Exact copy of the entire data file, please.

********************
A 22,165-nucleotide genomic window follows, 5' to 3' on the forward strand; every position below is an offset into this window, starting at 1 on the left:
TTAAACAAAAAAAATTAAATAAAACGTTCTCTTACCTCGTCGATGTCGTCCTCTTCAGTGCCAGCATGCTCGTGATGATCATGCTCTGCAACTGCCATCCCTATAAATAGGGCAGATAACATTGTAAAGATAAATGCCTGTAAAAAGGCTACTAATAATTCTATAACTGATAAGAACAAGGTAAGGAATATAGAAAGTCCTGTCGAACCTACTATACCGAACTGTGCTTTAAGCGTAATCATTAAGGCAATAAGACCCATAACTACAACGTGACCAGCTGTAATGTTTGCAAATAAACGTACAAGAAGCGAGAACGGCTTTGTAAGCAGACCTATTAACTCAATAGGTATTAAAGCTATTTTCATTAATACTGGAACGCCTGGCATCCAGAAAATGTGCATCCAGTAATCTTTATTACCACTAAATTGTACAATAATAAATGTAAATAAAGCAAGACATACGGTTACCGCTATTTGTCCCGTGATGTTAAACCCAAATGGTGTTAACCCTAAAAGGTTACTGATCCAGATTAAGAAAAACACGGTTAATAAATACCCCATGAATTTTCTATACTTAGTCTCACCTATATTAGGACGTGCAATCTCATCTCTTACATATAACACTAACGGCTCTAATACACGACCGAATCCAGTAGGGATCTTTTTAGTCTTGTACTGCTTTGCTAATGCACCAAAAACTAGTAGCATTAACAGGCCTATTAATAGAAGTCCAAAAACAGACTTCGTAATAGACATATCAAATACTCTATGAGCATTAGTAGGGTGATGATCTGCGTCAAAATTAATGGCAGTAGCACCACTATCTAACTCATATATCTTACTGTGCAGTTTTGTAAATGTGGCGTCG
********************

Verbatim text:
A 22,165-nucleotide genomic window follows, 5' to 3' on the forward strand; every position below is an offset into this window, starting at 1 on the left:
TTAAACAAAAAAAATTAAATAAAACGTTCTCTTACCTCGTCGATGTCGTCCTCTTCAGTGCCAGCATGCTCGTGATGATCATGCTCTGCAACTGCCATCCCTATAAATAGGGCAGATAACATTGTAAAGATAAATGCCTGTAAAAAGGCTACTAATAATTCTATAACTGATAAGAACAAGGTAAGGAATATAGAAAGTCCTGTCGAACCTACTATACCGAACTGTGCTTTAAGCGTAATCATTAAGGCAATAAGACCCATAACTACAACGTGACCAGCTGTAATGTTTGCAAATAAACGTACAAGAAGCGAGAACGGCTTTGTAAGCAGACCTATTAACTCAATAGGTATTAAAGCTATTTTCATTAATACTGGAACGCCTGGCATCCAGAAAATGTGCATCCAGTAATCTTTATTACCACTAAATTGTACAATAATAAATGTAAATAAAGCAAGACATACGGTTACCGCTATTTGTCCCGTGATGTTAAACCCAAATGGTGTTAACCCTAAAAGGTTACTGATCCAGATTAAGAAAAACACGGTTAATAAATACCCCATGAATTTTCTATACTTAGTCTCACCTATATTAGGACGTGCAATCTCATCTCTTACATATAACACTAACGGCTCTAATACACGACCGAATCCAGTAGGGATCTTTTTAGTCTTGTACTGCTTTGCTAATGCACCAAAAACTAGTAGCATTAACAGGCCTATTAATAGAAGTCCAAAAACAGACTTCGTAATAGACATATCAAATACTCTATGAGCATTAGTAGGGTGATGATCTGCGTCAAAATTAATGGCAGTAGCACCACTATCTAACTCATATATCTTACTGTGCAGTTTTGTAAATGTGGCGTCG